Nancy Brinker, founding chairman of the Susan G. Komen Breast Cancer Foundation, announced at the annual meeting of the American New Study Will Investigate Quality of Breast Cancer Care (dateline May 22, 2000) | Breast Health News | Imaginis - The Women's Health & Wellness Resource Network

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New Study Will Investigate Quality of Breast Cancer Care (dateline May 22, 2000)

Nancy Brinker, founding chairman of the Susan G. Komen Breast Cancer Foundation, announced at the annual meeting of the American Society of Clinical Oncology (ASCO) that her organization will help fund the first large scale study to investigate the quality of cancer care in the United States.  The 18-month study will include an analysis of breast cancer and colon cancer patient records and interviews with cancer patients and survivors to determine their perception of cancer care in the United States.

Among other factors, the study aims to determine:

  • types of treatment patients receive (surgery, chemotherapy,  radiation, etc.)
  • whether patients are prescribed the full recommended doses of therapies
  • whether patients are given the option of participating in clinical trials
  • how many physicians and health care professionals are involved in patient diagnoses and treatment  ( cancer treatment team )
  • the amount of time it takes for patients to be referred to specialists
  • general physician accessibility
  • whether treatment is covered by health insurance companies

The ASCO/Komen study will begin in three large U.S. cities: Houston, Texas; Los Angeles, California; and Cleveland, Ohio.  The researchers plan to develop a “monitoring system” to determine the best quality of cancer care.  Information from the study will benefit both physicians and patients, according to the researchers.

The study is a direct result of an April 1999 report by the Institute of Medicine’s (IOM) National Cancer Policy Board.  The report is entitled “Ensuring Quality Care,” and finds significant differences in the quality of breast cancer care across the United States.   For example, the technical quality of screening x-ray mammograms and the way in which mammogram reports are interpreted varies greatly, which can lead to missed diagnoses or unnecessary breast biopsies

The IOM report also finds that many breast cancer patients are not properly informed about their treatment options and that two standard breast cancer treatments, chemotherapy and radiation therapy, are often under-used.  It is estimated that up to 40% of women who have breast-conserving surgery ( lumpectomy) do not receive radiation therapy after surgery.  Radiation therapy helps destroy any remaining cancer cells after surgery and reduces the likelihood that the cancer will return.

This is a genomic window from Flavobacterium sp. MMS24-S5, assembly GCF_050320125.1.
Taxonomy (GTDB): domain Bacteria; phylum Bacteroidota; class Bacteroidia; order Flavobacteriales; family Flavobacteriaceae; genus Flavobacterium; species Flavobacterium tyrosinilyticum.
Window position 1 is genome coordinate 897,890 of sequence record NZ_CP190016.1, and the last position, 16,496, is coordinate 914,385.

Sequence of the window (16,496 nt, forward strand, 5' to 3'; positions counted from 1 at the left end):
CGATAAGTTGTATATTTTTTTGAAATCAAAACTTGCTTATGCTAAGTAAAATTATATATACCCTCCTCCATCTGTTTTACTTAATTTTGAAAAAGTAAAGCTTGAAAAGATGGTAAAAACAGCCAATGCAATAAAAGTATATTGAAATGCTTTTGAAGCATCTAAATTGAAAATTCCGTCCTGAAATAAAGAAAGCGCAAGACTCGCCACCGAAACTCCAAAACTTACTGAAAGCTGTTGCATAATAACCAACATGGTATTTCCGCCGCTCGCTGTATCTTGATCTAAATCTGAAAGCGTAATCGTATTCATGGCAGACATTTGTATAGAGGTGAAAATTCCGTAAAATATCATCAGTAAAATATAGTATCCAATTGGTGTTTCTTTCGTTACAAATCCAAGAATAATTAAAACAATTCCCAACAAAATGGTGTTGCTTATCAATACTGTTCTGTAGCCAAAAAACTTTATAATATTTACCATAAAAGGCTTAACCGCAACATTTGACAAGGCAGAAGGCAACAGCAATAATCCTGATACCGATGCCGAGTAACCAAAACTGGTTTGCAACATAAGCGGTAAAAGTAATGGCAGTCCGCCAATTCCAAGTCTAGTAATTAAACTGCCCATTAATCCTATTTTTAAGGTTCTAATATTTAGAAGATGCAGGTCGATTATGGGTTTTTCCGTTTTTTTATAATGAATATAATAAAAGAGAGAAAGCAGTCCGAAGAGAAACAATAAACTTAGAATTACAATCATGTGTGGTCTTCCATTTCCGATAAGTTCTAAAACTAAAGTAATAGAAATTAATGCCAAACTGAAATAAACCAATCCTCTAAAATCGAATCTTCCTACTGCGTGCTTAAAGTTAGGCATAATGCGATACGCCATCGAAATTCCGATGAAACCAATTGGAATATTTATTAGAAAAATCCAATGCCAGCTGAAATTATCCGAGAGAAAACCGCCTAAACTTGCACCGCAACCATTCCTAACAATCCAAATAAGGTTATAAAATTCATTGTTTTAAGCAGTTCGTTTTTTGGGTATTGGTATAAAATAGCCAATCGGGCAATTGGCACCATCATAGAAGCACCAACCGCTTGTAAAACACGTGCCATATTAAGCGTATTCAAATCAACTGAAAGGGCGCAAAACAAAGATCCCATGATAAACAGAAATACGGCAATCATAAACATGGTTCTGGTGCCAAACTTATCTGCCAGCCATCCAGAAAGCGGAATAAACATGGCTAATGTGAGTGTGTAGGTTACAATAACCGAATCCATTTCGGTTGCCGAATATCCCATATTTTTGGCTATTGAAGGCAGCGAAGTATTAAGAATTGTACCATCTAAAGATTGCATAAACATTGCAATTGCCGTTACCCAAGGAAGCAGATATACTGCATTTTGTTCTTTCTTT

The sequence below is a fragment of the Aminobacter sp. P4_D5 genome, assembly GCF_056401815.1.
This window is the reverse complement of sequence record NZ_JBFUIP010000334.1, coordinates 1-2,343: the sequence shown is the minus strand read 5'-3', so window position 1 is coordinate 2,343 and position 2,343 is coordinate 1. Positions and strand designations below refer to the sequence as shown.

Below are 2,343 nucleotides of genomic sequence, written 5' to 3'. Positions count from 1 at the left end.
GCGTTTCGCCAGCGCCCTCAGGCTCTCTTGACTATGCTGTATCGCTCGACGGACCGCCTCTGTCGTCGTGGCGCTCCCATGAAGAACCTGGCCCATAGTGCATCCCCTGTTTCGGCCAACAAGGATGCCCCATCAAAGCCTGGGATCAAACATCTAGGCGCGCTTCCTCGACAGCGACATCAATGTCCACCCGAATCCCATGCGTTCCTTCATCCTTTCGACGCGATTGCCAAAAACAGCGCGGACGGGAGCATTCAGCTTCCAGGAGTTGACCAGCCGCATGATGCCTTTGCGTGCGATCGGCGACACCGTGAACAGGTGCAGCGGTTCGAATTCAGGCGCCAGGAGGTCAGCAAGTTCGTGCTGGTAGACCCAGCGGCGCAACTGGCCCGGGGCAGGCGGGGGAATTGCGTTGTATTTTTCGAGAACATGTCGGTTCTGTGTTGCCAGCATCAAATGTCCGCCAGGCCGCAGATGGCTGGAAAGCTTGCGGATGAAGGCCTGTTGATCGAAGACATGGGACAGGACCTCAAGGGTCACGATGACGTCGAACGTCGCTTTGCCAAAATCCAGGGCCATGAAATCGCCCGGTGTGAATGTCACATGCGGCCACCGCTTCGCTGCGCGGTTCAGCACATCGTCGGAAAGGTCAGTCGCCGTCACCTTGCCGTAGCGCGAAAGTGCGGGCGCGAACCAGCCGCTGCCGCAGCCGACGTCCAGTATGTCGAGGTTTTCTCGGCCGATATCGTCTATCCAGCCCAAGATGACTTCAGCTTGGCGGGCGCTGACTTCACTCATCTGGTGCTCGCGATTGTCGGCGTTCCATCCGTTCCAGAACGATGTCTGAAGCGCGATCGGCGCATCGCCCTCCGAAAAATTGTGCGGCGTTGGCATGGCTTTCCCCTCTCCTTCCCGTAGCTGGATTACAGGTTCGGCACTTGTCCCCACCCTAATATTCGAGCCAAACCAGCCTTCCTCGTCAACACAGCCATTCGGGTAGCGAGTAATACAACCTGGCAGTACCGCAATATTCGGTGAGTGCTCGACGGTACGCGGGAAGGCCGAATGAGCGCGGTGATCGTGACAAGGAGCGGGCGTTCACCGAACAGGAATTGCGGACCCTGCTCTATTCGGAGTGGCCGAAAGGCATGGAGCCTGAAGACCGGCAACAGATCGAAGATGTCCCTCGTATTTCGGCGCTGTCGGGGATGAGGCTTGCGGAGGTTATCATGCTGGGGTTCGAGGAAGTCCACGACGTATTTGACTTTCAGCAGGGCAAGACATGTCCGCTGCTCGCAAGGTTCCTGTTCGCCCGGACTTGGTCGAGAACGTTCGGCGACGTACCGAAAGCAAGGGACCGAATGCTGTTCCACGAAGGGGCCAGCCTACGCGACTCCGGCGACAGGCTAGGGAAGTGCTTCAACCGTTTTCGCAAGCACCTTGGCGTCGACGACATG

Participation in cancer clinical trials is also low despite the increase in the number of trials available.  According to the Komen Foundation, less than 5% of adult cancer patients in the United States participate in clinical trials designed to test the effectiveness of new cancer treatments.  The ASCO/Komen study will investigate the reasons for these and other variations in breast cancer diagnosis and treatment.    

Cancer Patient Education Has Improved

According to Brinker, when her sister Susan Komen was diagnosed with breast cancer in 1980, there was a profound fear and lack of knowledge about the disease.  Komen was not informed about her treatment options, and like the majority of breast cancer patients, she did what her physician told her to do.  Her physician was knowledgeable, but he was not a cancer specialist.  While Brinker believes her sister’s cancer treatment was standard for the early 1980s, the quality of care needed to be improved.

In her address at the ASCO meeting, Brinker said that patients have become more informed about breast cancer over the years.  With the Internet, television programs, and 1-800 numbers, breast cancer has now become a topic for public discussion.  In fact, AIDS activists base many of their efforts on strategies breast cancer advocates have used to create awareness. 

In 1984, Brinker was also diagnosed with breast cancer, but physicians were already closely monitoring her because they were aware of her family history.  She had a cancerous lump removed from her breast and remains disease-free a decade and a half later.  She says being informed about the disease and treatment options was a tremendous benefit to her.    

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